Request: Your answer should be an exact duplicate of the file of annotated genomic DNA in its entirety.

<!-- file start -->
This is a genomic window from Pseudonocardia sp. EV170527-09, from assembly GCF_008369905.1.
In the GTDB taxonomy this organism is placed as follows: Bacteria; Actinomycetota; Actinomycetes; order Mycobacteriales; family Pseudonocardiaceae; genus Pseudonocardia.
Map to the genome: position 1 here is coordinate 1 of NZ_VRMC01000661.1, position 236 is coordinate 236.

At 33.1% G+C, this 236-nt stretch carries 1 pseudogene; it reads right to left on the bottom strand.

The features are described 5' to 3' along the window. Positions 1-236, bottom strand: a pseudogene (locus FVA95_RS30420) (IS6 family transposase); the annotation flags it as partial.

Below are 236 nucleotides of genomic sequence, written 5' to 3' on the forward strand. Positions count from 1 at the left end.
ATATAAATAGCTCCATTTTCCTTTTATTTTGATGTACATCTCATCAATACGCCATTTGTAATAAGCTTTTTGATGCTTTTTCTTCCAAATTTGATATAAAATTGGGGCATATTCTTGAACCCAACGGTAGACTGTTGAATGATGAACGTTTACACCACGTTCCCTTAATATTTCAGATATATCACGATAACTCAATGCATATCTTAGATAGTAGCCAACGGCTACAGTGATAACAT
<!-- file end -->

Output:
This is a genomic window from Pseudonocardia sp. EV170527-09, from assembly GCF_008369905.1.
In the GTDB taxonomy this organism is placed as follows: Bacteria; Actinomycetota; Actinomycetes; order Mycobacteriales; family Pseudonocardiaceae; genus Pseudonocardia.
Map to the genome: position 1 here is coordinate 1 of NZ_VRMC01000661.1, position 236 is coordinate 236.

At 33.1% G+C, this 236-nt stretch carries 1 pseudogene; it reads right to left on the bottom strand.

The features are described 5' to 3' along the window. Positions 1-236, bottom strand: a pseudogene (locus FVA95_RS30420) (IS6 family transposase); the annotation flags it as partial.

Below are 236 nucleotides of genomic sequence, written 5' to 3' on the forward strand. Positions count from 1 at the left end.
ATATAAATAGCTCCATTTTCCTTTTATTTTGATGTACATCTCATCAATACGCCATTTGTAATAAGCTTTTTGATGCTTTTTCTTCCAAATTTGATATAAAATTGGGGCATATTCTTGAACCCAACGGTAGACTGTTGAATGATGAACGTTTACACCACGTTCCCTTAATATTTCAGATATATCACGATAACTCAATGCATATCTTAGATAGTAGCCAACGGCTACAGTGATAACAT